Thinking about the children
New act will clarify confusing system

by Cheryl Leschasin
Northern News Services

NNSL (Apr 28/97) - The NWT cabinet has introduced four family law bills to replace outdated and inconsistent laws governing divorce, child custody, adoptions and other family issues.

A six-MLA committee is now touring the North, seeking public input on the bills. As part of our coverage, News/North continues a four-part look at the proposed legislation. This week: the Children's Law Act.

The new Children's Law Act is designed to clarify what many agree is a very confusing system.

"In a large way, it will codify and correct. It will make law what we've been doing for a long time," said lawyer Elaine Keenan Bengts, who has been pushing for Children's Law changes for almost a decade.

Keenan Bengts described an example of an all-too-common occurrence that new legislation will help smooth out.

If a mother wants support from a father, the dispute goes to Supreme Court. If the father denies parentage, the Supreme Court action must be adjourned and the parentage matter is taken up in territorial court.

Paternity can be determined by a blood test, but the territorial court cannot compel the father to take one. If the father continues to deny parentage, the action is adjourned and taken back to the Supreme Court.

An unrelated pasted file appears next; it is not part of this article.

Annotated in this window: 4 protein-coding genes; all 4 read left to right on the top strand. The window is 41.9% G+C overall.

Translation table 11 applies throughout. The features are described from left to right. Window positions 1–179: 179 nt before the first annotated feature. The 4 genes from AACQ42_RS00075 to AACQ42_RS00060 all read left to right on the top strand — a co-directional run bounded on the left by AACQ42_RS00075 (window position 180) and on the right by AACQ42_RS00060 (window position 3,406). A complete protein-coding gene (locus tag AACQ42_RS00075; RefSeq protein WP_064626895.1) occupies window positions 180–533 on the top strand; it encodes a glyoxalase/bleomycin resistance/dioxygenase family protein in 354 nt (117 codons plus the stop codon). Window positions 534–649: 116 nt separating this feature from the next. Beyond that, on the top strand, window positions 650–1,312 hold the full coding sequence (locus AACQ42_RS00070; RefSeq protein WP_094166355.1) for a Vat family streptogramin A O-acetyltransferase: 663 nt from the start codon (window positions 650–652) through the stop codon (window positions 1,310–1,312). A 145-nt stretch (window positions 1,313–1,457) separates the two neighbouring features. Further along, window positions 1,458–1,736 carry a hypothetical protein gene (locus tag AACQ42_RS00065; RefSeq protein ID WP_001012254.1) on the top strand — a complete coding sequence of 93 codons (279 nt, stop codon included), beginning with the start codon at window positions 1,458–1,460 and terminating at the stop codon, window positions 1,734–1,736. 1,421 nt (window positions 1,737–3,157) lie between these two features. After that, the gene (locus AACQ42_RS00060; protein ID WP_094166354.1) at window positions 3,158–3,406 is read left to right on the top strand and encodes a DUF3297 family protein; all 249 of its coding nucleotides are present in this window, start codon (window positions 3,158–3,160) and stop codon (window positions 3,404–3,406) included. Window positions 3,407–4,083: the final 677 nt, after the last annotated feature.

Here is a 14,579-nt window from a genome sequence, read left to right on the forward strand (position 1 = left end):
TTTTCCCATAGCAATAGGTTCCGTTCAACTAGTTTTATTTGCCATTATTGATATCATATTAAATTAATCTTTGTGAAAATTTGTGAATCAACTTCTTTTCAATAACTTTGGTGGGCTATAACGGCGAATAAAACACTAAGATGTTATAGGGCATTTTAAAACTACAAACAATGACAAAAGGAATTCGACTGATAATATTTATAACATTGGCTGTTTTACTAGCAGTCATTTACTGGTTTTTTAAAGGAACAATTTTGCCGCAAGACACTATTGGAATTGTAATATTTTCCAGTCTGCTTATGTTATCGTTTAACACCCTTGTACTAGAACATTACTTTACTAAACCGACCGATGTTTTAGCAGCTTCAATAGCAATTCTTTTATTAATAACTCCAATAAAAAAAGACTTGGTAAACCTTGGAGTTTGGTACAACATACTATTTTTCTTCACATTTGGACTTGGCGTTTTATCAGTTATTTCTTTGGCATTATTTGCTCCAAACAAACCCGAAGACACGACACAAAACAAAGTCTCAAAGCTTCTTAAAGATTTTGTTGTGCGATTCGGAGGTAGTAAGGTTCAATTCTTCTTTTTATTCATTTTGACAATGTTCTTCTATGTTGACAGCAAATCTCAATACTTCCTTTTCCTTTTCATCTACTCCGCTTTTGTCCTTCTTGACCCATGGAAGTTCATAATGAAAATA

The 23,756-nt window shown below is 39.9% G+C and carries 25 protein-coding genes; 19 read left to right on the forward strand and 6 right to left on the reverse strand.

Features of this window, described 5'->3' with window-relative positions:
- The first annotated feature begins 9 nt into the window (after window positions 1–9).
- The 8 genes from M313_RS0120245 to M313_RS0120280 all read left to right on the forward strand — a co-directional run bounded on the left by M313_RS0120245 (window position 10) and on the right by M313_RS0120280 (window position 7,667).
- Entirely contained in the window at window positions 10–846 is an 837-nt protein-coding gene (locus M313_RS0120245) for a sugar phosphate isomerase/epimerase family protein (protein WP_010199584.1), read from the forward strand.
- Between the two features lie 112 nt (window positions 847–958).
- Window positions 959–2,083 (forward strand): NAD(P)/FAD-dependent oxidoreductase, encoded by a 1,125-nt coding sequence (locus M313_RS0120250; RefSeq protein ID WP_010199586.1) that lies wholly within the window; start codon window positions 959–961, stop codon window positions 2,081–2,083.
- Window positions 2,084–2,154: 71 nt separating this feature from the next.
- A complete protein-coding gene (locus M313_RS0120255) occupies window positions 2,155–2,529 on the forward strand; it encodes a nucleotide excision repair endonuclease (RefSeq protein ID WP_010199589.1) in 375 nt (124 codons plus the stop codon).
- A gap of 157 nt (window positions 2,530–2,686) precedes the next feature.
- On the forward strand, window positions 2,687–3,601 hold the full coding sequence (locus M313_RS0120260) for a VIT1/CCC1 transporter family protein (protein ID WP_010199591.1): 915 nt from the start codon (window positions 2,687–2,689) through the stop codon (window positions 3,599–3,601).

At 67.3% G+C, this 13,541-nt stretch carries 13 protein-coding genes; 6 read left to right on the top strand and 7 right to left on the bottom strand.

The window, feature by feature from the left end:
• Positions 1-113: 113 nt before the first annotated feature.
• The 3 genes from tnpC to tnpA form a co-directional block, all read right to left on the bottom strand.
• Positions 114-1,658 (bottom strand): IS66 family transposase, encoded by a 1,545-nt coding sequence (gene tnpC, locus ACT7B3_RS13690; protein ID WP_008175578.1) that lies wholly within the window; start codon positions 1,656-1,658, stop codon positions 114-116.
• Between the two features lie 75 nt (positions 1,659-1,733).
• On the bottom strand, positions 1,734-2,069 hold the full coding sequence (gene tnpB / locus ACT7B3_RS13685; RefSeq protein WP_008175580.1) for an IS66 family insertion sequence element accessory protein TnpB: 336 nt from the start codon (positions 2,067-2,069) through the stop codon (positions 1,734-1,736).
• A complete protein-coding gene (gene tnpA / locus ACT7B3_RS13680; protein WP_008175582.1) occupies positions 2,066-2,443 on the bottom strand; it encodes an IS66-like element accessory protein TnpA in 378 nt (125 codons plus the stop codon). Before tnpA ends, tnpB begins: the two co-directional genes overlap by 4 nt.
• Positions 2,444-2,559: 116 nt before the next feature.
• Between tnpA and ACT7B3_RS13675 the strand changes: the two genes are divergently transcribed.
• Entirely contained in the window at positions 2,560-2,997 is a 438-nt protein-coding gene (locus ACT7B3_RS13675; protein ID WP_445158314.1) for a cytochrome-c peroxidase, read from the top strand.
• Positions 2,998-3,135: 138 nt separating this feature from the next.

Keenan Bengts explained that most cases never get this far -- people usually tire of bouncing from court to court and agree to the blood test.

The benefit in the new legislation will be that the Supreme Court can draw inferences and make rulings if a parent refuses a blood test, erasing the need to adjourn to territorial court.

The new act will not likely affect those who already have a custody, access or support judgment set. "Once an order is made, you need a substantial change in circumstance to go back to court," said Keenan Bengts.

A small possibility may exist that parents could be able to return to court to petition for a change in judgment if it is decided the new act itself represents a substantial change.

But at moment, there is nothing in the works to provide for this possibility.

Keenan Bengts also expressed concern over custody and access enforcement, in which either the non-custodial parent does not use access in allotted time or the custodial parent denies the non-custodial parent court-defined access.

"Only time will tell to know whether courts will use and how they will use the power given them through the acts," she said.

Some of the major changes being proposed include:

  • Children of married parents and children of unmarried parents will be treated equally.

  • The courts can determine paternity of a child through blood and biological samples; consent of the person is required and the courts can draw inferences if the person refuses.

  • Provides for the enforcement of access rights

  • A parent or any other person can apply for custody.